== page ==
Informed Consent for Telemedicine

Anay Shukla
Founding Partner, Arogya Legal – Health Laws Specialist Law Firm
Eshika Phadke

Associate, Arogya Legal – Health Laws Specialist Law Firm

 

The developments in the field of information technology have resulted in geographic borders becoming increasingly redundant. Within the healthcare system, this has had a marked impact on the access that patients have to medical care since it is becoming increasingly common for doctors to consult a patient remotely. The Telemedicine Practice Guidelines have re-affirmed that inter-state teleconsultations within India are lawful and permitted.

However, the liberty to practice across country lines is not without limitation; international consultations are still restricted by geographic boundaries. The Telemedicine Practice Guidelines, 2020 explicitly excludes consultations outside the jurisdiction of India.

What amounts to practise of medicine? Would telemedicine be included?
Practising medicine involves any or all of the following: diagnosing, treating, operating or prescribing medicines or other remedies for any ailment, disease, injury, pain, deformity, or physical condition. Irrespective of whether such activity takes place in person or remotely through a teleconsultation, it would amount to the practise of medicine.

What is eligible to practise medicine?
To be eligible to practice medicine (including offering teleconsultations) in India, a doctor must be registered with the National Medical Commission (erstwhile Medical Council of India) or a State Medical Council.

Similarly, it is safe to assume that the other countries may have laws which restrict who can practice medicine in those countries.

Whose location is relevant for determining the license requirements?
A frequently asked question is whether the doctor is required to be licensed in the jurisdiction where he/she is physically located, or where the patient is located. However, the issue is quite nuanced, and there is no clear cut answer.

It is important to understand that the laws that regulate medical professionals and services typically envisage a scenario where both parties are located in the same room. While some countries, including India, have come up with guidelines that specifically address remote consultations, these guidelines are still in tune with the parent laws for medical professionals and services, and do not have the power to confer the right to a medical practitioner who is not duly licensed in that region to practise medicine. Thus, while the Telemedicine Practice Guidelines endorse a doctor’s right to practise pan-India irrespective of which state medical council they are registered with, it does not give them the authority to practise in a territory where the regulator has no jurisdiction whatsoever. In the Indian context, if a patient was aggrieved and wanted to complain against a doctor, he/she would still be able to approach the medical council of the state where the doctor is registered. However, if the doctor was registered with an authority in another country, the patient would not be able to approach the NMC/state medical council to seek relief. The patient would be rendered helpless. Thus, the law may be interpreted in a way to support the patient, and take a position that the doctor who offers teleconsultation should be licensed to practice medicine in the place where the patient is located.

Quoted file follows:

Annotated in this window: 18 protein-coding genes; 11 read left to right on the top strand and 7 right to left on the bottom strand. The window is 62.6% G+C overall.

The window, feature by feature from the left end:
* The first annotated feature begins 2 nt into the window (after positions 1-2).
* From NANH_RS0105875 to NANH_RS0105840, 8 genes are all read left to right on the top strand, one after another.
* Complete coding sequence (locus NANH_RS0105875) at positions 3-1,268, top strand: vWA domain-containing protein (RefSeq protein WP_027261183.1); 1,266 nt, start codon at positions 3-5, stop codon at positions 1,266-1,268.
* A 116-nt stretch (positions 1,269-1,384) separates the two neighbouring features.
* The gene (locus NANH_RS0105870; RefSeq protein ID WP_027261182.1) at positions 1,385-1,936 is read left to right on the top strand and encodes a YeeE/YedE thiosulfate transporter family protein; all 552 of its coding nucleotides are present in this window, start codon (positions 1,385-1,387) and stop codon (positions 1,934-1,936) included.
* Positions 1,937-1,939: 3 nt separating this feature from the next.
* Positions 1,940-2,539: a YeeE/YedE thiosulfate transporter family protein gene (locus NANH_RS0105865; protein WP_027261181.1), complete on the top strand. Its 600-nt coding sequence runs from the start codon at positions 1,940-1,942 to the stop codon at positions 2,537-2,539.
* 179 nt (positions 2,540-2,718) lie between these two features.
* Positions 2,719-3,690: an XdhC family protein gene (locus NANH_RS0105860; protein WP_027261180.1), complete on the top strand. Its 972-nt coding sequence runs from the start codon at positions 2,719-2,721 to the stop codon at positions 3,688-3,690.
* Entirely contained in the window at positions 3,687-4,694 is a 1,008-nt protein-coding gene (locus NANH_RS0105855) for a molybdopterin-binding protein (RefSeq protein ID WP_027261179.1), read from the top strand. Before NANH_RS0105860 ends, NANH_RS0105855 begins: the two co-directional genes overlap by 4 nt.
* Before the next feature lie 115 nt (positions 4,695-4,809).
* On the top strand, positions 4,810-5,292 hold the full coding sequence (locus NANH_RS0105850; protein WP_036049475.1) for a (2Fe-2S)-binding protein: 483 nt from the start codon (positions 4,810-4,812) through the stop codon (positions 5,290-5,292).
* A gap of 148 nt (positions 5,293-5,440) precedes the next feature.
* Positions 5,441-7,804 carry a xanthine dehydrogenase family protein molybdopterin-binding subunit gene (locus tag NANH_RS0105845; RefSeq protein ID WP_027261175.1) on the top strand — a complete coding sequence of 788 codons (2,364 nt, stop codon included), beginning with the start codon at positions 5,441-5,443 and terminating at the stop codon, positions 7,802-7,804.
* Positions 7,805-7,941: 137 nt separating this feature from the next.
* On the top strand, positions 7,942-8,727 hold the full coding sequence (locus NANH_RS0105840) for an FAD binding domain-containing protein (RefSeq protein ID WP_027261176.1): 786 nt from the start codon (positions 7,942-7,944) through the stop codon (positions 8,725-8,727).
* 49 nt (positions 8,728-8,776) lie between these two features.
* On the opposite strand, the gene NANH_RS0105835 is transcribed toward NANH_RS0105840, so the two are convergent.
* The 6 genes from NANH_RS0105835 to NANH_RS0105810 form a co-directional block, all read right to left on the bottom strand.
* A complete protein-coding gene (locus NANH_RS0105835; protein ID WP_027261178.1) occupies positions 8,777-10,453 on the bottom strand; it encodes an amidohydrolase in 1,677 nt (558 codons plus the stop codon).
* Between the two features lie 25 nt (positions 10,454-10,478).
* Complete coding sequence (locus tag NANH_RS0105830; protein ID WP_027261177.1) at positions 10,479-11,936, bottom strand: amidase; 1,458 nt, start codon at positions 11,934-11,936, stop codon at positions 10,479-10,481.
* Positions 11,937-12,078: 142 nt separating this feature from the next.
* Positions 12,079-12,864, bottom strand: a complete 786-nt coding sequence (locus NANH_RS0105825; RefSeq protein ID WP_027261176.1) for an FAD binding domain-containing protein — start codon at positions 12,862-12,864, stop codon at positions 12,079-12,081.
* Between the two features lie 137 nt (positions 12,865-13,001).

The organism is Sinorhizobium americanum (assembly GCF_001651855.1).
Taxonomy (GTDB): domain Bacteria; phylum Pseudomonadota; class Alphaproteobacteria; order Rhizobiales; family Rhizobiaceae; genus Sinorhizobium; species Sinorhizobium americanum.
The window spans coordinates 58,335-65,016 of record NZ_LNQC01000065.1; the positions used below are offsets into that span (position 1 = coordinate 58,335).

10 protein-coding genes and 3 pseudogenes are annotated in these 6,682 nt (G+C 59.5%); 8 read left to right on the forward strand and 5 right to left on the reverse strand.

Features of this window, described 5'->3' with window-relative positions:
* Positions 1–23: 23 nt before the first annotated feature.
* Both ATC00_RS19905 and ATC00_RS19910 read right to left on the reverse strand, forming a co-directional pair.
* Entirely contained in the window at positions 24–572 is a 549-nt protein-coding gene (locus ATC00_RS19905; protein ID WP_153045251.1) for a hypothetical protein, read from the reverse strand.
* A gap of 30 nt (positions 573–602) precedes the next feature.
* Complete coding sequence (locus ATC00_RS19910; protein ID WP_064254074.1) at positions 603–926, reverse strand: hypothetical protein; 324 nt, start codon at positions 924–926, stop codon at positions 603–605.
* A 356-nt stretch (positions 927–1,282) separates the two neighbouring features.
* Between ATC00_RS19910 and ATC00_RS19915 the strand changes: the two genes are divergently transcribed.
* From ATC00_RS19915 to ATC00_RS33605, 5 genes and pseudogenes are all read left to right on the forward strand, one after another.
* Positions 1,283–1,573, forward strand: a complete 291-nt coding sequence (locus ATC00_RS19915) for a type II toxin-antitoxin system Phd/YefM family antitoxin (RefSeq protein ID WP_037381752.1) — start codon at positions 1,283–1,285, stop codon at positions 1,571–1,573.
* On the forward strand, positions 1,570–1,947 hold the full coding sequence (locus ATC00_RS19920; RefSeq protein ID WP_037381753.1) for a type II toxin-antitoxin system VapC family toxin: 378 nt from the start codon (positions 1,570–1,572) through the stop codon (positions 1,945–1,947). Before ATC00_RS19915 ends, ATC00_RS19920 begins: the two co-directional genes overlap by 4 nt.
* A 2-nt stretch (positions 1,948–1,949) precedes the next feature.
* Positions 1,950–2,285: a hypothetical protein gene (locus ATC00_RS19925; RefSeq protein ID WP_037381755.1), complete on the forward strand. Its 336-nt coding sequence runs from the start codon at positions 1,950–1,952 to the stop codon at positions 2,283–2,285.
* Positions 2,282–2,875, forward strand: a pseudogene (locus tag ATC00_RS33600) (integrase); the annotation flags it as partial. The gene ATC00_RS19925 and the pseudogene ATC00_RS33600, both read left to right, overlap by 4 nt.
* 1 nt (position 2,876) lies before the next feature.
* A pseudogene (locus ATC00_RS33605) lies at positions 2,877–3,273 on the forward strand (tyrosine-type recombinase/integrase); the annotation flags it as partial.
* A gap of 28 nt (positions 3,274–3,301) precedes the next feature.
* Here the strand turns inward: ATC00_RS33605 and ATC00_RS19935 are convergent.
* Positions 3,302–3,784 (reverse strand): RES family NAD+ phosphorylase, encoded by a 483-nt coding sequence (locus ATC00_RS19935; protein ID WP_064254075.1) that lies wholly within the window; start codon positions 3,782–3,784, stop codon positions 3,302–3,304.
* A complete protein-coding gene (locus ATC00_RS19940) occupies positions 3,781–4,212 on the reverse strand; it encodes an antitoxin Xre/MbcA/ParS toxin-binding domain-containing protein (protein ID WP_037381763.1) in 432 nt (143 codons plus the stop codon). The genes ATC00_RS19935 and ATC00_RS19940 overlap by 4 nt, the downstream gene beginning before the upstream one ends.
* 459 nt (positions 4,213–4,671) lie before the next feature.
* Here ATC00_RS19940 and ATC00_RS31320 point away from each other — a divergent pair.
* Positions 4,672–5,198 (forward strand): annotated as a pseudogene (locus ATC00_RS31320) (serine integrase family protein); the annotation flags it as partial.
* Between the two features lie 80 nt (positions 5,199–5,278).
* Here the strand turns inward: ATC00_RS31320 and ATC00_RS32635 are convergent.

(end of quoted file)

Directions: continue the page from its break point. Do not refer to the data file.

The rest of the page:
Are cross border second opinions permitted?
A doctor or patient may, in the course of a consultation or treatment plan, deem that it would be advisable to seek a second opinion from a specialist located overseas. It is important to note that, in such cases, the consultation takes place between two doctors (and not between a doctor and a patient located in different jurisdictions). The doctor who has been approached for a second opinion discusses the case with the treating doctor, and provides his/her inputs to the treating doctor. It is up to the treating doctor to evaluate all the information and provide suitable advice to the patient. The doctor who is providing the second opinion is not practising medicine per se, and is thus not bound by the borders imposed by his/her license.


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